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Greco-Turkish War (1919-1922)
The Greco-Turkish War of 1919-1922, also called the War in Asia Minor, and (in Greece) the Catastrophe of Minor Asia and (in Turkey) a part of the Turkish War of Independence, was a war between Greece and Turkey fought in the wake of World War I.
The war arose because the western Allies, particularly British Prime Minister David Lloyd George, had promised Greece territorial gains at the expense of the Ottoman Empire if Greece entered the war on the Allied side. These included eastern Thrace, the islands of Imbros and Tenedos, and parts of western Anatolia around the city of Smyrna (current day İzmir), all of which had substantial Greek populations.
The 1920 Treaty of Sèvres, which ended the First World War in Asia Minor and divided the Ottoman Empire, assigned all these territories to Greece. Greek troops had already occupied Smyrna and the surroundings in May 1919 under cover of French, British and American ships. Meanwhile the former Ottoman general Mustafa Kemal (later Kemal Atatürk) had formed a new Turkish nationalist government at Ankara on April 23, 1920, which repudiated the Treaty of Sèvres and prepared for war against the Greeks.
In October 1920, with the encouragement of Lloyd George who intended to increase the pressure on the Turkish and Ottoman governments to sign the Treaty of Sevrès, the Greek army advanced east into Anatolia with the intention of defeating the Kemalist forces before they were ready to attack the Greek perimeter at Smyrna. This advancement was begun under the Liberal government of Eleftherios Venizelos, but soon after the offensive began Venizelos fell from power and was replaced by Dimitrios Gounaris, who appointed inexperienced monarchist officers to senior commands. King Constantine took personal command of the army at Smyrna.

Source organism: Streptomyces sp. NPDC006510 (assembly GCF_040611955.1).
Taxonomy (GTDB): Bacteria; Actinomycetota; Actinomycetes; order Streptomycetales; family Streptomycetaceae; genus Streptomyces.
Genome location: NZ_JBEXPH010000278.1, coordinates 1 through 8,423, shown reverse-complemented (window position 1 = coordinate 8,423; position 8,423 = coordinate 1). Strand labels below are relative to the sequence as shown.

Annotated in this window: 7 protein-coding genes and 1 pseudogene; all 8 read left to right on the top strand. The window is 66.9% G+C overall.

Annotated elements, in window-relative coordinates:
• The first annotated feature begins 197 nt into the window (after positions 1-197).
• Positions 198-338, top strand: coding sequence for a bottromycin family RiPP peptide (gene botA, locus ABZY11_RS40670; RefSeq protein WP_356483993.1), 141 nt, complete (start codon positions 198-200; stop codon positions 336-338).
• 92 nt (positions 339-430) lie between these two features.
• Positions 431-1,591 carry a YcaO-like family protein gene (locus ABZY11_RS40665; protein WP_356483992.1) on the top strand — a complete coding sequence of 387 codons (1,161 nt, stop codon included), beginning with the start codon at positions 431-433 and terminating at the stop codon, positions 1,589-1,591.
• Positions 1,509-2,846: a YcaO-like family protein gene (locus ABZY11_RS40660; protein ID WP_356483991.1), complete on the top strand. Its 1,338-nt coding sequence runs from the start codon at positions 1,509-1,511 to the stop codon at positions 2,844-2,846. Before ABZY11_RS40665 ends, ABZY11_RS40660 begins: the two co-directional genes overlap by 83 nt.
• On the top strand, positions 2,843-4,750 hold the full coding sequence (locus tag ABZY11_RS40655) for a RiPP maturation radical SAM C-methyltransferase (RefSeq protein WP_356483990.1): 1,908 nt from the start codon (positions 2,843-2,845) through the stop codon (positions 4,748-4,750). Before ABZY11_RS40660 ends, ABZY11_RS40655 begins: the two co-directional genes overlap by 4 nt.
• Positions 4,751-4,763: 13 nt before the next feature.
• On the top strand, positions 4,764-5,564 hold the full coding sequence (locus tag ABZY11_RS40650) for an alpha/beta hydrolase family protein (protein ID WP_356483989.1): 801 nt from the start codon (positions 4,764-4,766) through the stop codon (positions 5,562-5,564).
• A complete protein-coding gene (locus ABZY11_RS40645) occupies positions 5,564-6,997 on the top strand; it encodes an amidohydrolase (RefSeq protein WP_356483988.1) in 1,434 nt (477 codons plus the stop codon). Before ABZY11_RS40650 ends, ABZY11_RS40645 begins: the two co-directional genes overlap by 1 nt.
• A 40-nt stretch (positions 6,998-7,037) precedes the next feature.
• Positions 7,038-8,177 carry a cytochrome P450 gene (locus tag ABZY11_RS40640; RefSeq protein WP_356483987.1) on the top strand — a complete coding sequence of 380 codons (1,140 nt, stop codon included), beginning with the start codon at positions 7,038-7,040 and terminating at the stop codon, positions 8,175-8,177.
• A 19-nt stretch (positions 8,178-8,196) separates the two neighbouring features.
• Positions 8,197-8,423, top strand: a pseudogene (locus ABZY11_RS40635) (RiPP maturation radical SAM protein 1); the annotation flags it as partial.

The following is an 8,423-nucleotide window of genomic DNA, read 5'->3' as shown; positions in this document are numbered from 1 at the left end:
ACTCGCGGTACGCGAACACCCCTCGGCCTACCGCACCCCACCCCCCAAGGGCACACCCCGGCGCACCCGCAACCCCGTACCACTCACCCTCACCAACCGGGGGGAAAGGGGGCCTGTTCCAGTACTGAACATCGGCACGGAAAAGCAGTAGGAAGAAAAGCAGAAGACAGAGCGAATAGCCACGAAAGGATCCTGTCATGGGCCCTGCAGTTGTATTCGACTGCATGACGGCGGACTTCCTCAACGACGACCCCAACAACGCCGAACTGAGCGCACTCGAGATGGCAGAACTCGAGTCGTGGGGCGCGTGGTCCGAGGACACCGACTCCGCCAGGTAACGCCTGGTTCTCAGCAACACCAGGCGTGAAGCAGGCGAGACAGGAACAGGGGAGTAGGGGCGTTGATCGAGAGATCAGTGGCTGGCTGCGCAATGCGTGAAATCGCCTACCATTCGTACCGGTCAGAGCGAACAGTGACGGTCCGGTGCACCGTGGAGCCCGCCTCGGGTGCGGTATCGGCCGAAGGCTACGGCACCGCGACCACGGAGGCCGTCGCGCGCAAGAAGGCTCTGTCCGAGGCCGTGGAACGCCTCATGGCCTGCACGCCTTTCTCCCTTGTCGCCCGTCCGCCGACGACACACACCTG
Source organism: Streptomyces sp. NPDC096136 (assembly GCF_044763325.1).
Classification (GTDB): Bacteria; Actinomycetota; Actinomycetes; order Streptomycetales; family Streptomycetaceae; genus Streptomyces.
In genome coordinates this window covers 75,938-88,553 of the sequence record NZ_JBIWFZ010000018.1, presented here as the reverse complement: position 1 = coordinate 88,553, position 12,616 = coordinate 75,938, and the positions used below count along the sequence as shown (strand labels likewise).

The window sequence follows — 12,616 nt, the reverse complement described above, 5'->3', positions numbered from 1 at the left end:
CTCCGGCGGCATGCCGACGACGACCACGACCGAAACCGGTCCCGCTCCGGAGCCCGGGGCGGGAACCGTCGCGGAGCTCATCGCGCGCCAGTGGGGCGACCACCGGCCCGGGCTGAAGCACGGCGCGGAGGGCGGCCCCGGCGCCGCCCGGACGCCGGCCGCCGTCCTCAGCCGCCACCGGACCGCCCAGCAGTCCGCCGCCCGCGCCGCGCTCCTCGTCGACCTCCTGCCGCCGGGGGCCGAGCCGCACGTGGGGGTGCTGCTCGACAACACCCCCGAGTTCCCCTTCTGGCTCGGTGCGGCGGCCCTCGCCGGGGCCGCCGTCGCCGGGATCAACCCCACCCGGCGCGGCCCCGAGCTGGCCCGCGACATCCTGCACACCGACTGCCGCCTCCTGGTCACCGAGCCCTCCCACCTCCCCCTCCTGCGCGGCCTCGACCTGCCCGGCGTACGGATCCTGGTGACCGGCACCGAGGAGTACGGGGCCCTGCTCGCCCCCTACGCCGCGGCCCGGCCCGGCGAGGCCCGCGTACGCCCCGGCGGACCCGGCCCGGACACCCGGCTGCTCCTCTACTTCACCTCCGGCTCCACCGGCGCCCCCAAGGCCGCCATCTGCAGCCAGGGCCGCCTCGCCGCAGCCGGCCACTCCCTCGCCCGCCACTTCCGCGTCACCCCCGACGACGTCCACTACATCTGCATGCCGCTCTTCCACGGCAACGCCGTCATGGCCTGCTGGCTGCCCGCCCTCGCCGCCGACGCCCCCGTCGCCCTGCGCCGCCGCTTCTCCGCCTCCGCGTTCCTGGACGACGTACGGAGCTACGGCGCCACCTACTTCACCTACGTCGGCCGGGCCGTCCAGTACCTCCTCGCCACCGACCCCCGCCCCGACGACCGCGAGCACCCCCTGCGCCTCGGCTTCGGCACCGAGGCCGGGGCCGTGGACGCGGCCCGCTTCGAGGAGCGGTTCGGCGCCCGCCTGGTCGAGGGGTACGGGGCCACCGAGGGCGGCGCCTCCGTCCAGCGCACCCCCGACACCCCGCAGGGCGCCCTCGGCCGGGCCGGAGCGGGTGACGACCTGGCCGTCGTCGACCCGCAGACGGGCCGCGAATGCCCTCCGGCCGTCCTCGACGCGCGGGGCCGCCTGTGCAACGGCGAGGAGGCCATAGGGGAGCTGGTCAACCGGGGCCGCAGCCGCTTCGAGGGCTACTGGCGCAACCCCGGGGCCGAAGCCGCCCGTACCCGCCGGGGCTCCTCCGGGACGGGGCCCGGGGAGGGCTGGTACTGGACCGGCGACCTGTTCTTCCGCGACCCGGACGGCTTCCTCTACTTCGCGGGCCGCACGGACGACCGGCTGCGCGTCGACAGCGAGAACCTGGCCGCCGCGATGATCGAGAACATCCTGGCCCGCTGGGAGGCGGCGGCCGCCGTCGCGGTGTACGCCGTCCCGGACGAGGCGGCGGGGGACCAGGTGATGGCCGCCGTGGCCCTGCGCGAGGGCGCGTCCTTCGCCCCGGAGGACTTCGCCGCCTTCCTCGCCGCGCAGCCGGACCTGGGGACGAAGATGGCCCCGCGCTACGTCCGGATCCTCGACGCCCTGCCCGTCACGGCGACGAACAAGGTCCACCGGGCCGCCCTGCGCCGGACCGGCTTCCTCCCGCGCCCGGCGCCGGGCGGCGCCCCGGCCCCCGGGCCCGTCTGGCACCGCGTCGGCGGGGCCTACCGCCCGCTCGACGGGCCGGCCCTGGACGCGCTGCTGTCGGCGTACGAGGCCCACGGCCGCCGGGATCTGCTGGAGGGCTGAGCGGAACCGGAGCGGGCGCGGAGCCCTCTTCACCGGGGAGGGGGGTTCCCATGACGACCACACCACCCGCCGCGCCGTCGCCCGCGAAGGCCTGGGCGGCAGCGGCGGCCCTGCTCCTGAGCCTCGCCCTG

After a Greek defeat on January 11, 1921, allied states proposed to amend the Treaty of Sevrès at a conference in London where both Turkish and Ottoman governments were represented. Although some agreements were reached with Italy, France and Britain, the decisions were defied by the Greeks who initiated another attack on March 27 (Battle of Inonu II), to be resisted and finally defeated by the Kemalist troops on March 30. The unpredictable Turkish victory caused Secretary of War Winston Churchill to withdraw British support to the Greeks.
In June 1921 the strengthened Greek army advanced to the River Sakarya, less than 100 km (62 miles) west of Ankara. Meanwhile, the Turkish government at Ankara appointed Mustafa Kemal as the commander in chief. In August, Kemal counter-attacked, routing the Greeks and cutting off their supply lines at the Battle of Sakarya (August 23 - September 13, 1921). The Greeks retreated in good order and still hoped to defend their base at Smyrna. They appealed to the Allies for help, but early in 1922 Britain, France and Italy decided that the Treaty of Sèvres could not be enforced and should be revised. Parallel to their decision, with successive treaties, Italian and French troops evacuated their positions.
In March 1922 the Allies proposed a ceasefire, but Kemal answered there could be no settlement while the Greeks remained in Anatolia. In August, after preparations on both sides, the Turks launched a new offensive on August 26, defeating the Greeks at the Battle of Dumlupinar near Afyon (August 30, 1922, celebrated as the Victory Day and a national holiday in Turkey). Shortly after their victory, the Turks captured Smyrna (September 9). The city was burned to the ground (by retreating Greeks according to the Turks, or by Turks, according to the Greeks) and all the Greeks who could not escape by sea were massacred. This started a general fleeing of Greeks from Anatolia.